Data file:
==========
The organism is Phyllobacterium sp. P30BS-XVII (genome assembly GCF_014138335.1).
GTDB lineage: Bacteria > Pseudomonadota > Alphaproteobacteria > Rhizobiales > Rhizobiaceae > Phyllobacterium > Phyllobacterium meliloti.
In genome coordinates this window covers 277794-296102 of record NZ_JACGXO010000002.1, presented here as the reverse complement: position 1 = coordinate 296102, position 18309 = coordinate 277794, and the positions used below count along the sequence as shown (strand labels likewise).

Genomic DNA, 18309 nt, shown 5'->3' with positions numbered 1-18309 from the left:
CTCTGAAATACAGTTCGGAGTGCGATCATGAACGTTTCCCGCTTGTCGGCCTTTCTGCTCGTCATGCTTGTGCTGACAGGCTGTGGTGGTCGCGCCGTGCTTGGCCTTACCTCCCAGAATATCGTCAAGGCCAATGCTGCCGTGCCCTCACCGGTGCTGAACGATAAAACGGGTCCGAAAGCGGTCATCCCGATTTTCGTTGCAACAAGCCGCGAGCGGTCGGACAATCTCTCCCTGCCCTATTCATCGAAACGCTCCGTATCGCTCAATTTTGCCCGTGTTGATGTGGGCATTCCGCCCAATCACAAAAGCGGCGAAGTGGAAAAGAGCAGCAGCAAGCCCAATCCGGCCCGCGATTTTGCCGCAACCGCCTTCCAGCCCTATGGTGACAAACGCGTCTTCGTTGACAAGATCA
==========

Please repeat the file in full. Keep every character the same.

The organism is Phyllobacterium sp. P30BS-XVII (genome assembly GCF_014138335.1).
GTDB lineage: Bacteria > Pseudomonadota > Alphaproteobacteria > Rhizobiales > Rhizobiaceae > Phyllobacterium > Phyllobacterium meliloti.
In genome coordinates this window covers 277794-296102 of record NZ_JACGXO010000002.1, presented here as the reverse complement: position 1 = coordinate 296102, position 18309 = coordinate 277794, and the positions used below count along the sequence as shown (strand labels likewise).

Genomic DNA, 18309 nt, shown 5'->3' with positions numbered 1-18309 from the left:
CTCTGAAATACAGTTCGGAGTGCGATCATGAACGTTTCCCGCTTGTCGGCCTTTCTGCTCGTCATGCTTGTGCTGACAGGCTGTGGTGGTCGCGCCGTGCTTGGCCTTACCTCCCAGAATATCGTCAAGGCCAATGCTGCCGTGCCCTCACCGGTGCTGAACGATAAAACGGGTCCGAAAGCGGTCATCCCGATTTTCGTTGCAACAAGCCGCGAGCGGTCGGACAATCTCTCCCTGCCCTATTCATCGAAACGCTCCGTATCGCTCAATTTTGCCCGTGTTGATGTGGGCATTCCGCCCAATCACAAAAGCGGCGAAGTGGAAAAGAGCAGCAGCAAGCCCAATCCGGCCCGCGATTTTGCCGCAACCGCCTTCCAGCCCTATGGTGACAAACGCGTCTTCGTTGACAAGATCA